In remarks to Psychiatric News, Sheldon Benjamin, M.D., president of the American Association of Directors of Psychiatric Residency Training, underscored the difficult balance that training programs must maintain among ensuring patient and physician safety, providing quality training to residents, and maintaining adequate staff to cover clinical demand.

"Duty-hour compliance has not been nearly as problematic for psychiatry as it has for other specialties," Benjamin said. "But the new ACGME duty-hour regulations present a number of issues that both psychiatry training directors and psychiatry as a field will have to confront."

He noted especially that foreshortened resident work hours have the effect of creating more frequent patient care "handoffs."

"More frequent care transitions increase the chances of errors," he said. "Therefore, the ACGME did not propose as drastic of restrictions for senior residents. In fact, ACGME has allowed for exceptions to be made that would allow a senior resident to remain on duty . . . when a senior resident is caring for a particularly ill patient and a handoff of patient responsibility would increase risk.

"The new 16-hour duty restriction for interns and the need for in-house supervision will be more burdensome for small training programs and departments, which are more likely to rely on interns for nighttime coverage and less likely to have large faculties or financial resources to provide the direct supervision of interns needed when they are on duty," Benjamin said. "This will, ironically, result in increased work burden for more senior trainees, possibly more handoffs of care, and possibly decreased numbers of residents present during daytime hours for educational conferences and training activities."

He added that the new regulations will require training programs to think carefully about the competencies residents must demonstrate as they move toward independent practice.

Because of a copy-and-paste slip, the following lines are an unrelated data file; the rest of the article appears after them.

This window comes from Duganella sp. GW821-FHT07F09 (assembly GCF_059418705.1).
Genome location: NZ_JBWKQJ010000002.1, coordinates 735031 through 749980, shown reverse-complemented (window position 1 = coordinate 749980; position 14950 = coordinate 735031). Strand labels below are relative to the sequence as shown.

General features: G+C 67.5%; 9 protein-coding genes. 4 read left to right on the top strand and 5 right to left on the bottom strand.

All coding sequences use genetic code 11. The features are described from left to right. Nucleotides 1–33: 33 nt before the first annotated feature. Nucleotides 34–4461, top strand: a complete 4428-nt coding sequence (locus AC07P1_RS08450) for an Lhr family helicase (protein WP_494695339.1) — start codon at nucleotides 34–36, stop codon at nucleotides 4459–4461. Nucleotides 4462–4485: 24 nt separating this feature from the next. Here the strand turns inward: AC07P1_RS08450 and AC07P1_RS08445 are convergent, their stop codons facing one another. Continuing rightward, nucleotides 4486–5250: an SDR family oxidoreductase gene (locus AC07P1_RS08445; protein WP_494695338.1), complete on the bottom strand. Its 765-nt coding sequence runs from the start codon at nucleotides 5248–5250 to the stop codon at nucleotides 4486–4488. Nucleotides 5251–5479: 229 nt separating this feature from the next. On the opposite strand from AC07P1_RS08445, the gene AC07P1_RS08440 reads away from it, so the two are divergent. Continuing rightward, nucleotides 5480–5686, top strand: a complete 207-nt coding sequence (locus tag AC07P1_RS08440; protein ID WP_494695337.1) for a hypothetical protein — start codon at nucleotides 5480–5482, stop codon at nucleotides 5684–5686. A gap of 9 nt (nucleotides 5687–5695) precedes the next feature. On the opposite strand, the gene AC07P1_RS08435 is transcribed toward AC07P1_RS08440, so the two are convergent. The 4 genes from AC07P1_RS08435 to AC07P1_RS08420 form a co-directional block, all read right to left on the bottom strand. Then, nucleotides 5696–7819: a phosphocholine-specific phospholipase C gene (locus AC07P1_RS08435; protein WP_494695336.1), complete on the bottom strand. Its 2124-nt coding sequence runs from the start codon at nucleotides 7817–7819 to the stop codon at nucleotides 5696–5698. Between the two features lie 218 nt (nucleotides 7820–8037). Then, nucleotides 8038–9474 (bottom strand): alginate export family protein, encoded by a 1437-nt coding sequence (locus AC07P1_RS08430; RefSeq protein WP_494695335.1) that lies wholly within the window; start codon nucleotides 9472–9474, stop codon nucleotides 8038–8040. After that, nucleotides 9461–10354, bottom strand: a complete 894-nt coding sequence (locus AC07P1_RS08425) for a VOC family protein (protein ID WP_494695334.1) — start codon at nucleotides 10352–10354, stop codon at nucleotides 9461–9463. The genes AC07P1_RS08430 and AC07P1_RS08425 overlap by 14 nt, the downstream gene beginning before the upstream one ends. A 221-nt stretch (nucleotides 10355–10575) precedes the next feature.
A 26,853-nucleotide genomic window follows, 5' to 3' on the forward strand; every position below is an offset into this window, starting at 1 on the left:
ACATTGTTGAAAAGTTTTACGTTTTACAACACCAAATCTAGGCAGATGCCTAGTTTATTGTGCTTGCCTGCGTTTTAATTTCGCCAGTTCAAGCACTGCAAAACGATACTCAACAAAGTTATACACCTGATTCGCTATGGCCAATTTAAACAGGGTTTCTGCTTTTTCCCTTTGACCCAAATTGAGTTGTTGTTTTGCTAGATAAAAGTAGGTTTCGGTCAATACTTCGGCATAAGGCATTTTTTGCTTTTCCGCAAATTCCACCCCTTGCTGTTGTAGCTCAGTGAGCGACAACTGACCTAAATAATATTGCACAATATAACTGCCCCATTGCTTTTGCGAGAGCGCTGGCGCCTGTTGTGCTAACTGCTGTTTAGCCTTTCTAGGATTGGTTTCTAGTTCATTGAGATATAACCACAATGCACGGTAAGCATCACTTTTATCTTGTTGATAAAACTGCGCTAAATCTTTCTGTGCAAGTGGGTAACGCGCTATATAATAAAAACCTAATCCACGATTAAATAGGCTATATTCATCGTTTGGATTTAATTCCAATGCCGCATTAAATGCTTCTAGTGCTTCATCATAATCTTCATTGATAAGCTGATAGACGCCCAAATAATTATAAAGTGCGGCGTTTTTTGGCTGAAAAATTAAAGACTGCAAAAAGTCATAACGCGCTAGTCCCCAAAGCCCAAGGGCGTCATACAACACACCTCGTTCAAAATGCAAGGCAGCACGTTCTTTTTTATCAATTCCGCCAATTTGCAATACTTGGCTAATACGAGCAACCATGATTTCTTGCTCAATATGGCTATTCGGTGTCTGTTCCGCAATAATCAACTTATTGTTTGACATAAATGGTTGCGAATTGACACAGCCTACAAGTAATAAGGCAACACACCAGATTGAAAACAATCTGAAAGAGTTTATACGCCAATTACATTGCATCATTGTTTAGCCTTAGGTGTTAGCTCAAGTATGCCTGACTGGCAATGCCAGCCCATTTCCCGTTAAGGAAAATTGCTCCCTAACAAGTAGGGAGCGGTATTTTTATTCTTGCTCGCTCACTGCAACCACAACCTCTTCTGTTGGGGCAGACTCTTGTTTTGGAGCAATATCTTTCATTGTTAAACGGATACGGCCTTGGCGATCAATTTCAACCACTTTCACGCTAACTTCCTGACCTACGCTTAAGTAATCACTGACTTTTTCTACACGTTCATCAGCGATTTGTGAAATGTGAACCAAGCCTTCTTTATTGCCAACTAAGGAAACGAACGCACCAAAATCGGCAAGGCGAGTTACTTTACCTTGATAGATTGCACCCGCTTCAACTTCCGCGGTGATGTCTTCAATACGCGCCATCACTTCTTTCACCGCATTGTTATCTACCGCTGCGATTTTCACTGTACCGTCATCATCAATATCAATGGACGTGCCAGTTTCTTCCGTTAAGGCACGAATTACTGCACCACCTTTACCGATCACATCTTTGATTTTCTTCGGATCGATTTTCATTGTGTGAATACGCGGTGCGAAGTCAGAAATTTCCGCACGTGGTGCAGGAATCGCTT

"In some ways this is a natural progression of the competency movement of the past decade," he said. "For smaller programs more reliant on interns for service, however, the new regulations will mean a need for providing nonresident clinical coverage by faculty and perhaps by nurse practitioners or physician assistants."

Benjamin said some specialties, such as ob/gyn, and larger hospital systems have already begun moving toward round-the-clock physician attending coverage—a costly solution that will be untenable for smaller hospitals.

The ACGME task force was cochaired by E. Stephen Amis, M.D., who is chair of the ACGME Council of Review Committees and chair of the Department of Radiology at Albert Einstein College of Medicine and Montefiore Medical Center in New York; and Susan H. Day, M.D., outgoing chair of the ACGME Board of Directors and chair of the Department of Ophthalmology at California Pacific Medical Center, San Francisco.

In addition to physicians, the 16-member task force included three residents and a public representative. There were no psychiatrists on the task force.

A list of task force members and more information about the new standards and the Institutional Patient Safety and Quality Assurance review program are posted at <www.acgme.org>.blacksquare